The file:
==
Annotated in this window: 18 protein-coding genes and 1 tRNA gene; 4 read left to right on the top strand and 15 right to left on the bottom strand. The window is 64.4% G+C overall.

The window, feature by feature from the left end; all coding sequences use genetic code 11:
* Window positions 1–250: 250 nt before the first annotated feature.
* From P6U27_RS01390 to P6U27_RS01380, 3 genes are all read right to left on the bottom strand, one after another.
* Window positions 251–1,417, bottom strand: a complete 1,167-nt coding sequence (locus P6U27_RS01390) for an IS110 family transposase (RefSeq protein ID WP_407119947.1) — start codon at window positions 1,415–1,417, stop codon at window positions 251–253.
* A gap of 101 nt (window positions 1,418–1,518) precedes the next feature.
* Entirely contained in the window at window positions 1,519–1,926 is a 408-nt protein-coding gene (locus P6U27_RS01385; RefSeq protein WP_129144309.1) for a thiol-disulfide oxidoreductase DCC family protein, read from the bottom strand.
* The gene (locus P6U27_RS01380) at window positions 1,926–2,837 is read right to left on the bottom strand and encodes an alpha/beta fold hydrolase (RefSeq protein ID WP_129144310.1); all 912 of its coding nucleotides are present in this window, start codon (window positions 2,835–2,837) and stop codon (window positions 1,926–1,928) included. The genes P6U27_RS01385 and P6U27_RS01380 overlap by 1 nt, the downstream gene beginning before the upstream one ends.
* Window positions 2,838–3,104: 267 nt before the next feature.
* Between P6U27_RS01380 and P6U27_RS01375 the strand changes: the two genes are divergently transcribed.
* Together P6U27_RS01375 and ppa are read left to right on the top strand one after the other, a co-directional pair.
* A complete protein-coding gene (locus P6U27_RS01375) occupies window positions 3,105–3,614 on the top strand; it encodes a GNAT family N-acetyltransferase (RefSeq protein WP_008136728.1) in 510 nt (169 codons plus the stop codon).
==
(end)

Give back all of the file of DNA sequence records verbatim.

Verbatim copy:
Annotated in this window: 18 protein-coding genes and 1 tRNA gene; 4 read left to right on the top strand and 15 right to left on the bottom strand. The window is 64.4% G+C overall.

The window, feature by feature from the left end; all coding sequences use genetic code 11:
* Window positions 1–250: 250 nt before the first annotated feature.
* From P6U27_RS01390 to P6U27_RS01380, 3 genes are all read right to left on the bottom strand, one after another.
* Window positions 251–1,417, bottom strand: a complete 1,167-nt coding sequence (locus P6U27_RS01390) for an IS110 family transposase (RefSeq protein ID WP_407119947.1) — start codon at window positions 1,415–1,417, stop codon at window positions 251–253.
* A gap of 101 nt (window positions 1,418–1,518) precedes the next feature.
* Entirely contained in the window at window positions 1,519–1,926 is a 408-nt protein-coding gene (locus P6U27_RS01385; RefSeq protein WP_129144309.1) for a thiol-disulfide oxidoreductase DCC family protein, read from the bottom strand.
* The gene (locus P6U27_RS01380) at window positions 1,926–2,837 is read right to left on the bottom strand and encodes an alpha/beta fold hydrolase (RefSeq protein ID WP_129144310.1); all 912 of its coding nucleotides are present in this window, start codon (window positions 2,835–2,837) and stop codon (window positions 1,926–1,928) included. The genes P6U27_RS01385 and P6U27_RS01380 overlap by 1 nt, the downstream gene beginning before the upstream one ends.
* Window positions 2,838–3,104: 267 nt before the next feature.
* Between P6U27_RS01380 and P6U27_RS01375 the strand changes: the two genes are divergently transcribed.
* Together P6U27_RS01375 and ppa are read left to right on the top strand one after the other, a co-directional pair.
* A complete protein-coding gene (locus P6U27_RS01375) occupies window positions 3,105–3,614 on the top strand; it encodes a GNAT family N-acetyltransferase (RefSeq protein WP_008136728.1) in 510 nt (169 codons plus the stop codon).